Tiziano Vecelli’s Venus of Urbino
At the time of its At the time of its debut in 1583, Titian was a renowned Italian artist, controversy was minimal and it was received. Titian had actually based his painting off of another Italian master, Giorgione’s Sleeping Venus. Giorgione’s painting features a nude female sleeping in nature, among the hilly mountainous countryside. The painting represented an idealized existence in harmony and beauty, in the majestic sleeping form of a goddess. Titian took this image and transplanted her into the bedroom, as his work displayed a nude female reclining against a couch. This Venus, however, was not sleeping. She was causally relaxing, gazing indirectly at the viewers in quiet coyness. This “ethereal character of Venus gazing out so dreamily” drew viewers back to “medieval romance” and fantasy (Barolsky 94). Titian’s Venus was alluring in her soft, indulgent beauty. The painting as a whole was composed from subtle brush strokes, done in precise details. Her warm, glowing tone was inviting while her adverted gaze was innocent but curious. Even though the painting was centered on the nude young woman, it was divided in half by the background. A black backdrop frames Venus’s upper body, which exemplified her elongated torso. Her legs were relatively short in proportion, while her feet were tiny in size (Harris and Tucker n.pag.). The background was of a separate room behind the couch, where two servants were conjugated while a sleeping dog laid at her feet.
Edouard Manet’s Olympia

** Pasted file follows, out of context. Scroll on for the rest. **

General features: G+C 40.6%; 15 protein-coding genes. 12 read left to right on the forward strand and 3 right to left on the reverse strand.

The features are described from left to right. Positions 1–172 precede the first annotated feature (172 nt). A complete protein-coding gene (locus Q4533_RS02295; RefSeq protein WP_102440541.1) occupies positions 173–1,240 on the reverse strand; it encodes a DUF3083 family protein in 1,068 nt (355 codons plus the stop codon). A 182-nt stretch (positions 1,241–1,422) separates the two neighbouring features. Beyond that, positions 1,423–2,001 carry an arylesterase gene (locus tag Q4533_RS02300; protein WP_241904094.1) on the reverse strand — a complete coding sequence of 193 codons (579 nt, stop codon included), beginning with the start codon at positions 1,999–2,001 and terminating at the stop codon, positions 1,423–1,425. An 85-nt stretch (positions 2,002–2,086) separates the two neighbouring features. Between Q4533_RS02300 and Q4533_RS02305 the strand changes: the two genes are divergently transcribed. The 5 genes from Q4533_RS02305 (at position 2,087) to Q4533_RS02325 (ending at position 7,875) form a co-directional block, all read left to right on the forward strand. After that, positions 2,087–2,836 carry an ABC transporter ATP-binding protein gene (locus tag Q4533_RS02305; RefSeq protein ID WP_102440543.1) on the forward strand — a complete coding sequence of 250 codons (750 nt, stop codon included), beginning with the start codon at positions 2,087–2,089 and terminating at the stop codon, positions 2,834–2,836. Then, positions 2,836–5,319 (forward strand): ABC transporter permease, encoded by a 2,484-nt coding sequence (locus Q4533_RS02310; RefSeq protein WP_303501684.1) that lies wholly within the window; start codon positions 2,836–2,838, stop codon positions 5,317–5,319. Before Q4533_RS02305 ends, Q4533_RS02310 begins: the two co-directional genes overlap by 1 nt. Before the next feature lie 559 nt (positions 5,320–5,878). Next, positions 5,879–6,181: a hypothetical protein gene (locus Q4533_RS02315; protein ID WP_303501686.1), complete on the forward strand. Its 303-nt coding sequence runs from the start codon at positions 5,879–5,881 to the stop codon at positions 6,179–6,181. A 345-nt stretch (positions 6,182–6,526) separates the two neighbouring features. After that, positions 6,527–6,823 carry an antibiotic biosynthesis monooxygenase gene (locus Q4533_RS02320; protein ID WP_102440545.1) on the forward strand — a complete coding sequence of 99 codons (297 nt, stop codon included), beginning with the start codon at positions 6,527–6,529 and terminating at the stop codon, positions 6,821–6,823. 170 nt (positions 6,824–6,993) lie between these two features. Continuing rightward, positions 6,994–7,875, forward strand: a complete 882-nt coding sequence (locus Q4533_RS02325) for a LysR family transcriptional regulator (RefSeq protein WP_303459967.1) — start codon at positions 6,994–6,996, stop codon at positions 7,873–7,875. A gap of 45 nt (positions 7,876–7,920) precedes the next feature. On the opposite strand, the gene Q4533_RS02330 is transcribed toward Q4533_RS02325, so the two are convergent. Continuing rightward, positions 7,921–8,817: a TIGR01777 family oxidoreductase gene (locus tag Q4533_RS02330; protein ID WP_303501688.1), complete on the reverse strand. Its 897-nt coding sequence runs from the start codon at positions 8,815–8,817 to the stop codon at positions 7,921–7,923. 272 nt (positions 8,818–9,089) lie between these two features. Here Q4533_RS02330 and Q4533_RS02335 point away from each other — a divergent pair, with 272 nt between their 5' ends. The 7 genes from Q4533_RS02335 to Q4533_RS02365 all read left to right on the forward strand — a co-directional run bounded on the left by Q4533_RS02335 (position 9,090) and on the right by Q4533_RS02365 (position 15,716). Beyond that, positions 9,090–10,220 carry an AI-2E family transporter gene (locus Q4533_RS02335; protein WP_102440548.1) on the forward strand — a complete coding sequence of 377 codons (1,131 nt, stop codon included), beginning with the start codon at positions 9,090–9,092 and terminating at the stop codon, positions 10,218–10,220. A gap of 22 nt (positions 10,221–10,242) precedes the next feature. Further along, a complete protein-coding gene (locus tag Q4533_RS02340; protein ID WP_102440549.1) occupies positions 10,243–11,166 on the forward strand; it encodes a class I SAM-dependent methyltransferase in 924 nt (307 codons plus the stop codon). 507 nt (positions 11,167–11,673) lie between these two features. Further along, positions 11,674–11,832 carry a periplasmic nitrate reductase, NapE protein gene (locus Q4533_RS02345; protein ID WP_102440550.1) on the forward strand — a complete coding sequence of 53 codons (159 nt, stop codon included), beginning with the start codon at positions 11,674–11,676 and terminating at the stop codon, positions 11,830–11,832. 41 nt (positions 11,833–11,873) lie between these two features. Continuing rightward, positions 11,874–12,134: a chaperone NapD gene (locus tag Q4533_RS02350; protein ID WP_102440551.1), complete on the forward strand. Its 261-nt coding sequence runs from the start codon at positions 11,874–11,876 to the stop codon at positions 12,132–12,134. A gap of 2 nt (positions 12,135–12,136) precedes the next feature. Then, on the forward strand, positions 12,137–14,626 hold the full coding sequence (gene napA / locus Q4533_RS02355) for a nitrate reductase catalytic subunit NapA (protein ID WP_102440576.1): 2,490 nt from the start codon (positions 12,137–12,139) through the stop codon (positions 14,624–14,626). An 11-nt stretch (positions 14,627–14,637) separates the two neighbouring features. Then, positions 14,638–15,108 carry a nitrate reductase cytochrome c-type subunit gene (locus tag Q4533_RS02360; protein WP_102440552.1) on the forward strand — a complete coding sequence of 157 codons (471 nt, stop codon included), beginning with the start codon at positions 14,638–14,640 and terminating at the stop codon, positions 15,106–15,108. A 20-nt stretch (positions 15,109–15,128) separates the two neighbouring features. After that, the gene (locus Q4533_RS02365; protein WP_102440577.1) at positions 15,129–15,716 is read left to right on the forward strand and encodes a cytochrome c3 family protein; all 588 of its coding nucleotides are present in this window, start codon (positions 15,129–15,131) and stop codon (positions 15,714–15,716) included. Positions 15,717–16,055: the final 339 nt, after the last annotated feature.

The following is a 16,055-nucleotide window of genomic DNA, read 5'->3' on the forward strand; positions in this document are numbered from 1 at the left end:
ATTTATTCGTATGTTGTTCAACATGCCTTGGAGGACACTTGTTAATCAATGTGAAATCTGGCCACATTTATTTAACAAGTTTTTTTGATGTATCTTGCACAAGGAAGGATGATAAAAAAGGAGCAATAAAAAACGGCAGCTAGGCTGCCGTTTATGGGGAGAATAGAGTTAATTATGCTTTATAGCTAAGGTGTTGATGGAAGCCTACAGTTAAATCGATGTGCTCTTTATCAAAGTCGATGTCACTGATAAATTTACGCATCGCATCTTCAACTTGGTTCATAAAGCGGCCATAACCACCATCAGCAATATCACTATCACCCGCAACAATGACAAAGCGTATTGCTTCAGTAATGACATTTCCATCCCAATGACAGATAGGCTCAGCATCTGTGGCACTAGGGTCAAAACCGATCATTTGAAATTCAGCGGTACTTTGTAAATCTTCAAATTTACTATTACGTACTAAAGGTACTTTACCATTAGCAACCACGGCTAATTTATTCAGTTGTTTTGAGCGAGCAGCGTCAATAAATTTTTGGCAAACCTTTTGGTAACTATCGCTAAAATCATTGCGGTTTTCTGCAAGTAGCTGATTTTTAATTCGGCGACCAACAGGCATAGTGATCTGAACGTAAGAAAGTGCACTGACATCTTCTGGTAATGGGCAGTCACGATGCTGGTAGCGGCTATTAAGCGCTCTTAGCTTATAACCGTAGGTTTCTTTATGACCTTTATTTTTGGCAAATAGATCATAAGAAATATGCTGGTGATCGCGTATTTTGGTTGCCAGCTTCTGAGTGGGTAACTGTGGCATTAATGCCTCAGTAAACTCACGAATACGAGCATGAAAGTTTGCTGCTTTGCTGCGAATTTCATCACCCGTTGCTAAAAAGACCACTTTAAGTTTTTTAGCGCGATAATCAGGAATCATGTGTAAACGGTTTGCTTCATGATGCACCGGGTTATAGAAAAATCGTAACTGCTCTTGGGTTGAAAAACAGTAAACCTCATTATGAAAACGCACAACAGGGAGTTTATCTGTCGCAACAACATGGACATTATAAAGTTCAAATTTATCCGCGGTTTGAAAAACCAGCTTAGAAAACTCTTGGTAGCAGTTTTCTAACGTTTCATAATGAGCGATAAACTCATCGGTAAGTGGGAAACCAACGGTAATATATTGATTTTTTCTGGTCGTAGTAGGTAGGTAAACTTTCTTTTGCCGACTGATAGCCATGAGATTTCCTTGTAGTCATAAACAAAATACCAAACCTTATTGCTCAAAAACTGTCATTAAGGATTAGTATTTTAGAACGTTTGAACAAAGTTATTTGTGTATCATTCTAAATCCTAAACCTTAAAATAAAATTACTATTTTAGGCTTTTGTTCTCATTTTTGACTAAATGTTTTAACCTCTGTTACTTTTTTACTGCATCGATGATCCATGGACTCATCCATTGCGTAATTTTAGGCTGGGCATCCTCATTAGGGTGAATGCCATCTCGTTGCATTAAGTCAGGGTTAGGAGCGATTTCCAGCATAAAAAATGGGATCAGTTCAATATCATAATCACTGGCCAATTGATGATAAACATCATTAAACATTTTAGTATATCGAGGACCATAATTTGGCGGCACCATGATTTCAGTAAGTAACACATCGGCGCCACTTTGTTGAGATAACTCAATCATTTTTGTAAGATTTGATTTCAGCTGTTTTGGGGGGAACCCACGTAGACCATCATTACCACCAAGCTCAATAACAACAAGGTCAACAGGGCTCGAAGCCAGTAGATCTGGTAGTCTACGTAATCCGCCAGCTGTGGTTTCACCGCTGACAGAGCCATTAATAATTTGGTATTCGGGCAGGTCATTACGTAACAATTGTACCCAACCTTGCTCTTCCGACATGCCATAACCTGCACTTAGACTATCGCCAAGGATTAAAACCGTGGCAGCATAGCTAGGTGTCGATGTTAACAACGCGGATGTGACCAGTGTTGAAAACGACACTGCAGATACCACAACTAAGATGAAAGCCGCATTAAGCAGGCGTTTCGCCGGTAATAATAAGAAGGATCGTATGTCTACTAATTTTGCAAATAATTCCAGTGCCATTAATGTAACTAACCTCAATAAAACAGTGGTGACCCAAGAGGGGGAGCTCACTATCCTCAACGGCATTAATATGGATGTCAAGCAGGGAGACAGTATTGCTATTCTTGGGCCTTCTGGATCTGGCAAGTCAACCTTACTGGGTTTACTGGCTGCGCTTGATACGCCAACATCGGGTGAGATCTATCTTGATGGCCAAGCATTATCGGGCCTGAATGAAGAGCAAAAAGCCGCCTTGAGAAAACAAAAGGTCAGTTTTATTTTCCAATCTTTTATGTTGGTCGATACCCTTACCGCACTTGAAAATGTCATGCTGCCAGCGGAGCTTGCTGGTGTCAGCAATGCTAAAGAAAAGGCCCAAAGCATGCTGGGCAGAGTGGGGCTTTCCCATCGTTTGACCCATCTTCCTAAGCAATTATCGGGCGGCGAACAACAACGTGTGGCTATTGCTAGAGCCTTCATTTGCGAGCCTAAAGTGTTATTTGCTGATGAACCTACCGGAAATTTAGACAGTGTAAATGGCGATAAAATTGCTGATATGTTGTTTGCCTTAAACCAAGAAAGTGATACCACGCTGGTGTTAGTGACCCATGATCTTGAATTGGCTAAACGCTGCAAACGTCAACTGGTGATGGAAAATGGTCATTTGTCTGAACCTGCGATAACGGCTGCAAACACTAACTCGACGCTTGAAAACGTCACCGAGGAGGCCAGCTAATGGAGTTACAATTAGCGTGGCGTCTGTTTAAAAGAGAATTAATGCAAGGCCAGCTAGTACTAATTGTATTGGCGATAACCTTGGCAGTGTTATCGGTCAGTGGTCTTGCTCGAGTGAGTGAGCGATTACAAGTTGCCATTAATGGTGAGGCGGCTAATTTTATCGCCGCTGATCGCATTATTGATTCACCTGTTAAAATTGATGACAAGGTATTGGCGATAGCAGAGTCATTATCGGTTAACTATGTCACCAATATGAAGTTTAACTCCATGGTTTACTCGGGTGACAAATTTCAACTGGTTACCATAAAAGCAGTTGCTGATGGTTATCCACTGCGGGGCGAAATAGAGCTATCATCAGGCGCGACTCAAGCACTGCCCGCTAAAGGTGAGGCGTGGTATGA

Manet first displayed Olympia in 1865, at a Salon in Paris. At its introduction, it was met with much criticism and distain. In fact, it had to be moved up on the display to be showcased out of reach to “prevent it from being vandalized” (Adut 243). Unlike Venus, Olympia was not adverting her eyes from the viewers. Her gaze was direct and challenging, captivating the viewers, her posture was rigid and upright, her overall demeanor was disconcerting. Manet further accompanied this rigid composition with quick, large brushstrokes. The strokes were visible on the painting itself, showing directionality of the brush. Painters of the past were careful not to leave brushstrokes, as these were considered imperfections. In fact, Titian may have covered Venus of Urbino with as many as nine layers of paint, to create her smooth, soft portrait (Harris and Tucker n.pag.). Her figure was a stark white color, lacking in depth and perception. To an extent, “Olympia’s pale, thin, and stiff figure struck some critics… as corpselike,” all they could see was “the allusion to death… encoded in her body” (Mitchell 40). Instead of drawing the audience in, Olympia has seemingly repelled them. Manet’s painting lacked color in many ways, as its primary tones were black and white. This blatant contrast in the painting brings vivid attention to the figure of Olympia while openly contrasting the black servant and black cat in the background. The black servant attending to her was not in the foreground, but just merely situated behind Olympia, presenting her a bouquet of flowers. The flowers interestingly enough were positioned not towards Olympia’s line of vision, as they “were not meant for Olympia’s eyes, but for the viewer’s eyes and edification” (Mitchell 39). In context, the audience was Olympia’s suitor, her customer, and these flowers were a present and needed approval from the sender. Finally, similar to Venus of Urbino, at Olympia’s feet was also an animal.